And yet I do, for several weeks in a row now. The 4-year-old and 1-year-old seem to be taking turns waking up then and not going back to sleep.

I am not the only one with this problem. Elise wrote in to ask me what she could do about it with her 3-year-old. Rachel asked me what to do about it with a 10-month-old. Deb is wondering about it with her 15-month-old. Kelley wants to know how to stop her 2-year-old from waking up too early.

Now what’s fascinating me about all of this is that our early rising problems here Chez Moxie started (and by "started" I mean "cycled around again," because we’ve had early rising phases here before) about a month or so ago, the same time I started getting emails from readers about it. So I think it might have something to do with the time change or weather. Or else it could be some kind of organized plot by the under-5 set to drive grownups insane slowly.

I can tell you what worked for a few weeks with our 4-year-old, but seems to have lost its magic. We got him a digital alarm clock, and told him not to come out his room until the first number was a 7. It worked like a charm for a few weeks, but then he started coming in and stage whispering, "The first number is a 6, Mama, but I’m not going to wake you up until it’s a 7." Then 6 became 5. So the alarm clock has turned into a bust. (Although the alarm part does seem to go off at completely random times, which is freaky, but adds some interest to the day.)

The only thing that worked for us when our older son was a baby (around 10 months old) was waiting it out. He just started sleeping in later and later progressively, and by 15 months he was waking up at around 6:30 or 7. But I also knew there was no way CIO would work for him (he could have and would have cried for hours), plus I wasn’t willing to do it anyway, so I never seriously considered it (except in a "What if I just ran away and moved into a luxury hotel by myself?" kind of way).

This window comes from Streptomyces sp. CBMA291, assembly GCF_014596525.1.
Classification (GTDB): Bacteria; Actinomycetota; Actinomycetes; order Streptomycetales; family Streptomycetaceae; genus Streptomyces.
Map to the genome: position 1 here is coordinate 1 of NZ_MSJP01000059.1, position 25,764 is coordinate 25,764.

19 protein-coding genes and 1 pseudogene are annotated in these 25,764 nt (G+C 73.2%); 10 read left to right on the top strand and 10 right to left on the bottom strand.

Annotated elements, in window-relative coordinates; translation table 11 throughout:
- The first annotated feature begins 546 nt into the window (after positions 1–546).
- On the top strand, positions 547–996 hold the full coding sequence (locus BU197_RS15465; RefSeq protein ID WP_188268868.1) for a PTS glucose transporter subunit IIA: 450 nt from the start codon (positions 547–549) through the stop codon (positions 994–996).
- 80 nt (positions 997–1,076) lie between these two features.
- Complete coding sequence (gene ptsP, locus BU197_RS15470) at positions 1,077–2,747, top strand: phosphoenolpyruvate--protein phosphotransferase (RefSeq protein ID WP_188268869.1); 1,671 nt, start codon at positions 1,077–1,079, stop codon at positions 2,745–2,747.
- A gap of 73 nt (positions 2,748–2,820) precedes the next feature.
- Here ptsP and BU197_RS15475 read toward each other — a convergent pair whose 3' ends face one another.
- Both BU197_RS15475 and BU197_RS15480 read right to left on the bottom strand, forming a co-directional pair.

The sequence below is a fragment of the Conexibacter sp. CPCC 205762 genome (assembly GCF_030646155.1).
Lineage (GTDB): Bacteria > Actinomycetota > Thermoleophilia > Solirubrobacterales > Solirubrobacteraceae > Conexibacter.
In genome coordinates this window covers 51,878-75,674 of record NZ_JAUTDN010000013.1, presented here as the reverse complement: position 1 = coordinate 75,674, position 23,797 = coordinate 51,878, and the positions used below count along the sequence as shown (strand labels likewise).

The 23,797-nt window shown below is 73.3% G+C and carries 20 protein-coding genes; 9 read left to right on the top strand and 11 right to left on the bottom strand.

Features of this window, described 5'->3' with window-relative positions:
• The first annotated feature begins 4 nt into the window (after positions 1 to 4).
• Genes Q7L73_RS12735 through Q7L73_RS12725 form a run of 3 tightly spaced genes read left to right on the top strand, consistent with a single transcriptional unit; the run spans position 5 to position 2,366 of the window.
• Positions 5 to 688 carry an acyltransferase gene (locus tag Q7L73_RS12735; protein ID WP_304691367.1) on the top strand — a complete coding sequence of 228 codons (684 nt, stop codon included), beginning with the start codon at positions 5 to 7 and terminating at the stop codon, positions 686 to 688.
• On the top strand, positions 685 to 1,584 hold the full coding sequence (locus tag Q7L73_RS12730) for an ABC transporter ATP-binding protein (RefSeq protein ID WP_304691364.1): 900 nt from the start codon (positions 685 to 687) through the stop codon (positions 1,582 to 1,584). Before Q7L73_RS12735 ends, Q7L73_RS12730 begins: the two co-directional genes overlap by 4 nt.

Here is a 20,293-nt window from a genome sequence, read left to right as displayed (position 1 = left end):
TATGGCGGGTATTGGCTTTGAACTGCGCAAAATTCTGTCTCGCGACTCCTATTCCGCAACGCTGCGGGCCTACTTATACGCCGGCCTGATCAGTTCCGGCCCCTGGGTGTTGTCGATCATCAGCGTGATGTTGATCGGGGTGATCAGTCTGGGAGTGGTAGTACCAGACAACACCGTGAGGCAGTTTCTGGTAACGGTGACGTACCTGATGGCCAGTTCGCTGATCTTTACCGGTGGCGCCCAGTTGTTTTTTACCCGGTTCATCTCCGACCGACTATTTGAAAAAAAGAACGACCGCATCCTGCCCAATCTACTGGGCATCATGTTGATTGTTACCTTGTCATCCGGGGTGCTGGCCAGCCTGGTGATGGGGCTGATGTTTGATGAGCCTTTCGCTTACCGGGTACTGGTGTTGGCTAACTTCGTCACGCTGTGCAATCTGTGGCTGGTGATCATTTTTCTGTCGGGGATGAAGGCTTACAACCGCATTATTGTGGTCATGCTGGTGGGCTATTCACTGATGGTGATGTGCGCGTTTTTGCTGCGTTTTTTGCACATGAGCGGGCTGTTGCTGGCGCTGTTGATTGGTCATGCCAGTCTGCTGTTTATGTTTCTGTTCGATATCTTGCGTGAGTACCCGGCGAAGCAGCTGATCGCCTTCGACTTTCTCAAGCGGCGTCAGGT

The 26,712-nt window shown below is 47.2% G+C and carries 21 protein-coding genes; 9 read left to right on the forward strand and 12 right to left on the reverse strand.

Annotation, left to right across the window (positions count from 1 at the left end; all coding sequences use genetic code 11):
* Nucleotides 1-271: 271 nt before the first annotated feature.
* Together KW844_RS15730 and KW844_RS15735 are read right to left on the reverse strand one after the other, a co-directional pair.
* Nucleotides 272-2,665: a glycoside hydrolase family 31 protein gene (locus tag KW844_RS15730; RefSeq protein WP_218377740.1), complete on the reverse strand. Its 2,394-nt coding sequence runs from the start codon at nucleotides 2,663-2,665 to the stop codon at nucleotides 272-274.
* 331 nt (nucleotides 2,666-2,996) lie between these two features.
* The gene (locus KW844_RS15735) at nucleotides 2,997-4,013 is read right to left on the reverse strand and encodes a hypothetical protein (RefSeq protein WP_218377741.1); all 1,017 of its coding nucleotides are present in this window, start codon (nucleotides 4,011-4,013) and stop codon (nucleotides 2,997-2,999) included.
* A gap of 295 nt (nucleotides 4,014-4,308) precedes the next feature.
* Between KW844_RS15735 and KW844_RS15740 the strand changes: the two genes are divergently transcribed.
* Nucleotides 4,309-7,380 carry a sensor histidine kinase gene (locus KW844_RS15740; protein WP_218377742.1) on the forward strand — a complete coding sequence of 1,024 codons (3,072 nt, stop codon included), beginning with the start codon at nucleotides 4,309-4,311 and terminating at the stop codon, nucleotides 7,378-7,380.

When he was 2 and went through early rising phases we’d just let him climb in with us and he’d usually fall back asleep. Some mornings one of us would go with him into his room and fall back asleep in his bed with him. So if that isn’t working I don’t have anything else for that age.

I clearly have no answers to this early rising problem, so instead I’m going to ask a series of questions. You’ll answer to the best of your abilities, and maybe we can piece this thing together, erm, together.

1. Are those of you in the Southern Hemisphere also dealing with this early rising thing, or is it just happening to those of us transitioning from spring into summer?

2. Do you see any correlation between the time the child went to bed and the time s/he wakes up?

3. Do you see any correlation between activity level one day and early rising or lack of it the next morning?

4. Does the child’s sleeping situation (crib, bed, co-sleeping) seem to affect early rising? (Our data points are a co-sleeping 1-year-old and a bed-in-his-own-room-sleeping 4-year-old.)

5. Are there mornings in which your early riser falls back asleep? If so, have you noticed anything those mornings seem to have in common?

6. Is there anything else you can think of that I’m not asking about?

7. Do blackout shades work? And if they do, do they work well enough to make them worth the $$$?

8. If it was legal to give your child a sleep aid like Ambien or, say, opium, would you do so?

So give me your answers and we’ll see if we can figure anything out.